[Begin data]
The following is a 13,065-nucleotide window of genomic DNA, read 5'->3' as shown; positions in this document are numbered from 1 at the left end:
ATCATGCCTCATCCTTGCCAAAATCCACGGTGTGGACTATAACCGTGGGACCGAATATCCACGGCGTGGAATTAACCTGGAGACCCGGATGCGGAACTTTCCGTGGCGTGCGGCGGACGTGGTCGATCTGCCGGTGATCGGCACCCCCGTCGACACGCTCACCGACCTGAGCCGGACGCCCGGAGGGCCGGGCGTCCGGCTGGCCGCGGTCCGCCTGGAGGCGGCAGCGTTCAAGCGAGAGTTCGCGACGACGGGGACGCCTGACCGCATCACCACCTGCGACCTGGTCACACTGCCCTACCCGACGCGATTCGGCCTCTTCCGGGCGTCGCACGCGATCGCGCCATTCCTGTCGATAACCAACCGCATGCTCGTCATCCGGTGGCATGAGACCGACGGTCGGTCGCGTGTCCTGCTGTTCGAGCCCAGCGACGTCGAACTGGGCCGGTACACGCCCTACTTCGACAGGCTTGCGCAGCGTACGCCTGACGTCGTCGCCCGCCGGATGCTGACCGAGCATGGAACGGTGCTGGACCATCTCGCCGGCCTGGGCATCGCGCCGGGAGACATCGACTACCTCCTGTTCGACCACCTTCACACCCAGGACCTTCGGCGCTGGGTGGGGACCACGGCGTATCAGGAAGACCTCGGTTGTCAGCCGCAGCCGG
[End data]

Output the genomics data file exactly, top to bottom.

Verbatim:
The following is a 13,065-nucleotide window of genomic DNA, read 5'->3' as shown; positions in this document are numbered from 1 at the left end:
ATCATGCCTCATCCTTGCCAAAATCCACGGTGTGGACTATAACCGTGGGACCGAATATCCACGGCGTGGAATTAACCTGGAGACCCGGATGCGGAACTTTCCGTGGCGTGCGGCGGACGTGGTCGATCTGCCGGTGATCGGCACCCCCGTCGACACGCTCACCGACCTGAGCCGGACGCCCGGAGGGCCGGGCGTCCGGCTGGCCGCGGTCCGCCTGGAGGCGGCAGCGTTCAAGCGAGAGTTCGCGACGACGGGGACGCCTGACCGCATCACCACCTGCGACCTGGTCACACTGCCCTACCCGACGCGATTCGGCCTCTTCCGGGCGTCGCACGCGATCGCGCCATTCCTGTCGATAACCAACCGCATGCTCGTCATCCGGTGGCATGAGACCGACGGTCGGTCGCGTGTCCTGCTGTTCGAGCCCAGCGACGTCGAACTGGGCCGGTACACGCCCTACTTCGACAGGCTTGCGCAGCGTACGCCTGACGTCGTCGCCCGCCGGATGCTGACCGAGCATGGAACGGTGCTGGACCATCTCGCCGGCCTGGGCATCGCGCCGGGAGACATCGACTACCTCCTGTTCGACCACCTTCACACCCAGGACCTTCGGCGCTGGGTGGGGACCACGGCGTATCAGGAAGACCTCGGTTGTCAGCCGCAGCCGG